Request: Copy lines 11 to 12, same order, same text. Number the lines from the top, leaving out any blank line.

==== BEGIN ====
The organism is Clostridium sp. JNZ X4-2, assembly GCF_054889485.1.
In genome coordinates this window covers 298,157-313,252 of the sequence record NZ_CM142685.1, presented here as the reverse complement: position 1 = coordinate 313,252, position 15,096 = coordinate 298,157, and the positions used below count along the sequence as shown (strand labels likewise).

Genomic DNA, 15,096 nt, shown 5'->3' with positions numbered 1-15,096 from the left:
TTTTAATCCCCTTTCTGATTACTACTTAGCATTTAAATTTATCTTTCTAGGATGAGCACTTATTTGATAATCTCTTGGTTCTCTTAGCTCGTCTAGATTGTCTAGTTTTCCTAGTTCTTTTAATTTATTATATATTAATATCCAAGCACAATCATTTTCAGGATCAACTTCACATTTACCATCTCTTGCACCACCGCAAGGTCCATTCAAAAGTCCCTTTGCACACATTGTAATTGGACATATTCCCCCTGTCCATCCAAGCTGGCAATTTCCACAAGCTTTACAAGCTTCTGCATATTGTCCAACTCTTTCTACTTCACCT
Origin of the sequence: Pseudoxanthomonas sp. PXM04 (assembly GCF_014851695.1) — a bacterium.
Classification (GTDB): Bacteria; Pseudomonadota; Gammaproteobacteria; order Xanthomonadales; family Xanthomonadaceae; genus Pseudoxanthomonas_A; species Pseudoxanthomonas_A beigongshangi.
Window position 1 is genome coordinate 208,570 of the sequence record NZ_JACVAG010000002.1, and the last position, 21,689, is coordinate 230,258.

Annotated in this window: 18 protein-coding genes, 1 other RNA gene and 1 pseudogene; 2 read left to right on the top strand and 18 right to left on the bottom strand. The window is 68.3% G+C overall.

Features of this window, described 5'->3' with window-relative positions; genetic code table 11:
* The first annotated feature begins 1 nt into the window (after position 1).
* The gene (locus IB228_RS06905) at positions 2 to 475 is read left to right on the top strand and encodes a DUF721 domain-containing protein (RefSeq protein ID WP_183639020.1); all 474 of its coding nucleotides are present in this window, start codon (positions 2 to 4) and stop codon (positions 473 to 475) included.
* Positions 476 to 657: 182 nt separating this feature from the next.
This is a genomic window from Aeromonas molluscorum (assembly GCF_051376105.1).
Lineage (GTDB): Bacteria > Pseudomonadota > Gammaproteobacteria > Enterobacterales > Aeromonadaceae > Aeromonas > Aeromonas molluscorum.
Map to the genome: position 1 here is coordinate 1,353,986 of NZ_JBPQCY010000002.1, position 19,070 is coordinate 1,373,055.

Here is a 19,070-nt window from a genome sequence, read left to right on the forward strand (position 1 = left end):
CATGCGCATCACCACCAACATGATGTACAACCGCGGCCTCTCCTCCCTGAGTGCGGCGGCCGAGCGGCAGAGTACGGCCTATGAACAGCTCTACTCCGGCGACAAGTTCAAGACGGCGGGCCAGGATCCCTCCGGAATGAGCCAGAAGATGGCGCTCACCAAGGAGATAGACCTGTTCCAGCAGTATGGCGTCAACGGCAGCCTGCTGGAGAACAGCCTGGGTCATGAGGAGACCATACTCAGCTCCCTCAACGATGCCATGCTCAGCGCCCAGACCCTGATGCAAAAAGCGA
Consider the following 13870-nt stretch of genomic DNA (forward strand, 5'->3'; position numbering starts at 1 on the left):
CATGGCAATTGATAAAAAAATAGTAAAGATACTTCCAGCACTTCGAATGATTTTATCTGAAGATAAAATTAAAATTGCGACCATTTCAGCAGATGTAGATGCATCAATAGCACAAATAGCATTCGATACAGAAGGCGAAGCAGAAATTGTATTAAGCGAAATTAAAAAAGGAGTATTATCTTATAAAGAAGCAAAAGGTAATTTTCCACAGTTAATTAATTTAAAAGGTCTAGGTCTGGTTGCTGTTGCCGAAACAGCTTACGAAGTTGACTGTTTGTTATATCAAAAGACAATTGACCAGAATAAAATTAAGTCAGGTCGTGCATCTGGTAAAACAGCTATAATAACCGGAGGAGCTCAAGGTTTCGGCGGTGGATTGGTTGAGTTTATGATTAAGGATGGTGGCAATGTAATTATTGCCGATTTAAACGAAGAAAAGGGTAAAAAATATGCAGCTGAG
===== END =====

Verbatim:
* The gene (locus IB228_RS06905) at positions 2 to 475 is read left to right on the top strand and encodes a DUF721 domain-containing protein (RefSeq protein ID WP_183639020.1); all 474 of its coding nucleotides are present in this window, start codon (positions 2 to 4) and stop codon (positions 473 to 475) included.
* Positions 476 to 657: 182 nt separating this feature from the next.